MRI proves more sensitive than CT in detecting adrenal adenomas

May 06, 2004

MRI is better than unenhanced CT in evaluating adrenal adenomas (benign masses on the adrenal glands), a new study suggests.

"We studied 40 patients (with 42 adrenal masses) who had undergone both a chemical shift MRI and unenhanced CT, said Gary Israel, MD, assistant professor of radiology at New York University School of Medicine. Of the 42 adrenal masses, 13 could not be characterized as a lipid rich adenoma using unenhanced CT. However, MRI characterized eight of these 13 adrenal masses as adenomas, he said.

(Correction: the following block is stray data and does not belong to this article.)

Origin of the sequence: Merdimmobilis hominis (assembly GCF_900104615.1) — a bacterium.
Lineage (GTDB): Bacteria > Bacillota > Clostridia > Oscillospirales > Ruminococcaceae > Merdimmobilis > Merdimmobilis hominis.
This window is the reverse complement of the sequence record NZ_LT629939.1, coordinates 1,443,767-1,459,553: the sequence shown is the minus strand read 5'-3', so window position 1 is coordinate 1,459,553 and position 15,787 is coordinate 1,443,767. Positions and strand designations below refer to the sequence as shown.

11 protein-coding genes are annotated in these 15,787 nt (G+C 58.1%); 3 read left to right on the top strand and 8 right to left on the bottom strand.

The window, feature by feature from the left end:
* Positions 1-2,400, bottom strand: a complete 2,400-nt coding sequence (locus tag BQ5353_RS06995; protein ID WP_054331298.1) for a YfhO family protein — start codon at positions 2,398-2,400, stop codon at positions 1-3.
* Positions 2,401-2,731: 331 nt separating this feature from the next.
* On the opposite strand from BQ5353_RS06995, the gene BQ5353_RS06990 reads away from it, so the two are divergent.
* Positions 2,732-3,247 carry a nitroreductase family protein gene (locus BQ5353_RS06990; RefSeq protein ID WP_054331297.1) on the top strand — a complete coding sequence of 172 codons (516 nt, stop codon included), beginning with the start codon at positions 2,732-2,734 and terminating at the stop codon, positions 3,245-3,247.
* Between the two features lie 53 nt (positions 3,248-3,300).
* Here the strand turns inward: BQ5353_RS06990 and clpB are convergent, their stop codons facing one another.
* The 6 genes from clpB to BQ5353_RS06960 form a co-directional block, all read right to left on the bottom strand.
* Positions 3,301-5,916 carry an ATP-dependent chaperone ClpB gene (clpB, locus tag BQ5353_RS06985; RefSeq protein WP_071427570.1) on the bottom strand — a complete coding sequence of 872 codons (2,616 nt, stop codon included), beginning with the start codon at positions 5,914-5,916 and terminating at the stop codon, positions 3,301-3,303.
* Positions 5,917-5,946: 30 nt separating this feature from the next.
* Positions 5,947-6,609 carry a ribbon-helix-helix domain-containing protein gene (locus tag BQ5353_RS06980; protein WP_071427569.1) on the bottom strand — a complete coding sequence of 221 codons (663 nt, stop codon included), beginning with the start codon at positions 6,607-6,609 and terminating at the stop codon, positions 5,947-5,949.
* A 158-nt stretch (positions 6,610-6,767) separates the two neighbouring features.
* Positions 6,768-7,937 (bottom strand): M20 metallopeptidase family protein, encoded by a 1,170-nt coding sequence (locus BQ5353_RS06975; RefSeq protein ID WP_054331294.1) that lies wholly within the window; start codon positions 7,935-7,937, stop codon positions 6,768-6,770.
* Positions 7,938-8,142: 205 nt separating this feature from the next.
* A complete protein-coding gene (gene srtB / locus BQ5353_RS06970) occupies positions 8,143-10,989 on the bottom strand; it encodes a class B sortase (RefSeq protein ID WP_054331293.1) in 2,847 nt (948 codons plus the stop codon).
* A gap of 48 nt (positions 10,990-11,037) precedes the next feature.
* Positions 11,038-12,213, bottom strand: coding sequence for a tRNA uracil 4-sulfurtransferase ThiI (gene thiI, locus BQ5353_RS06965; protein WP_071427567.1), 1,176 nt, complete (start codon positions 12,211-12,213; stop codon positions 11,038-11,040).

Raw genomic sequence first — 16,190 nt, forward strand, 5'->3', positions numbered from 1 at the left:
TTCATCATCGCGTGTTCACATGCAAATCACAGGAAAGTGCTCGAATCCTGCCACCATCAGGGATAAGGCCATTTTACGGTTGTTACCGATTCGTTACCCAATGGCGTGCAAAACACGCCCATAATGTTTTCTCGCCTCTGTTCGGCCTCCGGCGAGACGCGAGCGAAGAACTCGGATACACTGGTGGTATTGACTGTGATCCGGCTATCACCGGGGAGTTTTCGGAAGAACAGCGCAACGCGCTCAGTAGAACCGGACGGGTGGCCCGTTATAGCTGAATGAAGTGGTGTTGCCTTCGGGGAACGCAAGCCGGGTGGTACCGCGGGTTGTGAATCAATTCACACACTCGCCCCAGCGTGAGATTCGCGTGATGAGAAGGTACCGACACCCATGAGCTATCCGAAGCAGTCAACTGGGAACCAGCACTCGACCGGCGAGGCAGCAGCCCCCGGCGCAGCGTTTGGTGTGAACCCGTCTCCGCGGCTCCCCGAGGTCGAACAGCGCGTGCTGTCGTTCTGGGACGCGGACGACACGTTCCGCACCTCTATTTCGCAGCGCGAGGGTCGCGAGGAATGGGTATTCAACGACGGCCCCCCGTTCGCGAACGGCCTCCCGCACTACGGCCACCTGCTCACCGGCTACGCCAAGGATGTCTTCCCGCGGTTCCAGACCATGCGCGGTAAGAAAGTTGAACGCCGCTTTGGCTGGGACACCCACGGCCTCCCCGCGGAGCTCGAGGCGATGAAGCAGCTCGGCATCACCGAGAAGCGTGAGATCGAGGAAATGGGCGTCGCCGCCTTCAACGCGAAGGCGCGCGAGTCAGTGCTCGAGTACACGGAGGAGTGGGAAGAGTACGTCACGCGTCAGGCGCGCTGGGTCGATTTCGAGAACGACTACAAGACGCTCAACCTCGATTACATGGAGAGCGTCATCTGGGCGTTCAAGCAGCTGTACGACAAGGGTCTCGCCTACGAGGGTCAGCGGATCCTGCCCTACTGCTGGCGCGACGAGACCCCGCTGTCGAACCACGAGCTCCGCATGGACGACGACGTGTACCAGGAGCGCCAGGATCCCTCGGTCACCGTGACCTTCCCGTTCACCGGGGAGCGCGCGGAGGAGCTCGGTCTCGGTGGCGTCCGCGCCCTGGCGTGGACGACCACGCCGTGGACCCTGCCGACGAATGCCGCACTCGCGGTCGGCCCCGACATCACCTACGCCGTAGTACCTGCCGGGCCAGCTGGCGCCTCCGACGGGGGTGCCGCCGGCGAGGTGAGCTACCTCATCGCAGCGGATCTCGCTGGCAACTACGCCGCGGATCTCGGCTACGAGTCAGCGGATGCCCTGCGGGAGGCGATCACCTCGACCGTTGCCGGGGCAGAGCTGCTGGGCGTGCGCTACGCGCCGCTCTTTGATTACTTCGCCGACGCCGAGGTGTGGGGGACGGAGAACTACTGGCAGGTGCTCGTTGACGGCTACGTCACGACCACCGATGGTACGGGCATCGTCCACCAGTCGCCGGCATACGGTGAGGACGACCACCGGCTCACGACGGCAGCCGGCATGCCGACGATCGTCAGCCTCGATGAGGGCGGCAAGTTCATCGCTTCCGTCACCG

"Adrenal adenomas are common, and most of the time they don't really matter. However, if a patient has symptoms associated with an adrenal mass or has a history of cancer, we need to be able to accurately characterize these masses," said Dr. Israel. Most radiologists would probably say that chemical shift MRI and unenhanced CT are equivalent in characterizing adrenal adenomas, but this has not previously been thoroughly investigated, he said. This study suggests MRI is more sensitive, Dr. Israel said.

Dr. Israel will present the study on May 6 at the 2004 American Roentgen Ray Society Annual Meeting in Miami Beach, FL.
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